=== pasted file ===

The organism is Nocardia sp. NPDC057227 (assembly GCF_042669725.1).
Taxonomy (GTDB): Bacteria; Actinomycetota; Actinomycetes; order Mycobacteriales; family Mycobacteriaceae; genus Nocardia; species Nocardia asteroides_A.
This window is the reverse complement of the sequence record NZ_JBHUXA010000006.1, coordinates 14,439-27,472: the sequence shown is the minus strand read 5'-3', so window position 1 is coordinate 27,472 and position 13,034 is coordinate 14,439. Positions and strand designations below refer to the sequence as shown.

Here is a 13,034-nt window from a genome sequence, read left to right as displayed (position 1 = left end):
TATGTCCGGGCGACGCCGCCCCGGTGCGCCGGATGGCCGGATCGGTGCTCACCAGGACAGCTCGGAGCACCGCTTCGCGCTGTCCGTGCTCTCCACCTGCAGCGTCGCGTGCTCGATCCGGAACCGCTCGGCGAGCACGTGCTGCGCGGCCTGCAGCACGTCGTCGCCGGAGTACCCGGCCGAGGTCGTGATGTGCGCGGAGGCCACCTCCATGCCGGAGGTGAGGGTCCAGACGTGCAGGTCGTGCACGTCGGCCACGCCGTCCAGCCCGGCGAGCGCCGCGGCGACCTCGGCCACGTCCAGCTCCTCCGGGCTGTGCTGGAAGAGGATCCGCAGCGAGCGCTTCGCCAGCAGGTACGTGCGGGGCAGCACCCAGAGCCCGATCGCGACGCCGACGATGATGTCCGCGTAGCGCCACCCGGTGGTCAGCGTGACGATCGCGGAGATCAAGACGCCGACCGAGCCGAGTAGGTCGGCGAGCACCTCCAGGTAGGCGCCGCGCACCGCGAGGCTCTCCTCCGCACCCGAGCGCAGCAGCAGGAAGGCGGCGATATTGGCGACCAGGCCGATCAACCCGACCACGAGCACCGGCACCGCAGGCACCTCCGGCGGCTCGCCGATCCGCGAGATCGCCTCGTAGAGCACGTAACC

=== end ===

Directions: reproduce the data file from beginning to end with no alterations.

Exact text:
The organism is Nocardia sp. NPDC057227 (assembly GCF_042669725.1).
Taxonomy (GTDB): Bacteria; Actinomycetota; Actinomycetes; order Mycobacteriales; family Mycobacteriaceae; genus Nocardia; species Nocardia asteroides_A.
This window is the reverse complement of the sequence record NZ_JBHUXA010000006.1, coordinates 14,439-27,472: the sequence shown is the minus strand read 5'-3', so window position 1 is coordinate 27,472 and position 13,034 is coordinate 14,439. Positions and strand designations below refer to the sequence as shown.

Here is a 13,034-nt window from a genome sequence, read left to right as displayed (position 1 = left end):
TATGTCCGGGCGACGCCGCCCCGGTGCGCCGGATGGCCGGATCGGTGCTCACCAGGACAGCTCGGAGCACCGCTTCGCGCTGTCCGTGCTCTCCACCTGCAGCGTCGCGTGCTCGATCCGGAACCGCTCGGCGAGCACGTGCTGCGCGGCCTGCAGCACGTCGTCGCCGGAGTACCCGGCCGAGGTCGTGATGTGCGCGGAGGCCACCTCCATGCCGGAGGTGAGGGTCCAGACGTGCAGGTCGTGCACGTCGGCCACGCCGTCCAGCCCGGCGAGCGCCGCGGCGACCTCGGCCACGTCCAGCTCCTCCGGGCTGTGCTGGAAGAGGATCCGCAGCGAGCGCTTCGCCAGCAGGTACGTGCGGGGCAGCACCCAGAGCCCGATCGCGACGCCGACGATGATGTCCGCGTAGCGCCACCCGGTGGTCAGCGTGACGATCGCGGAGATCAAGACGCCGACCGAGCCGAGTAGGTCGGCGAGCACCTCCAGGTAGGCGCCGCGCACCGCGAGGCTCTCCTCCGCACCCGAGCGCAGCAGCAGGAAGGCGGCGATATTGGCGACCAGGCCGATCAACCCGACCACGAGCACCGGCACCGCAGGCACCTCCGGCGGCTCGCCGATCCGCGAGATCGCCTCGTAGAGCACGTAACC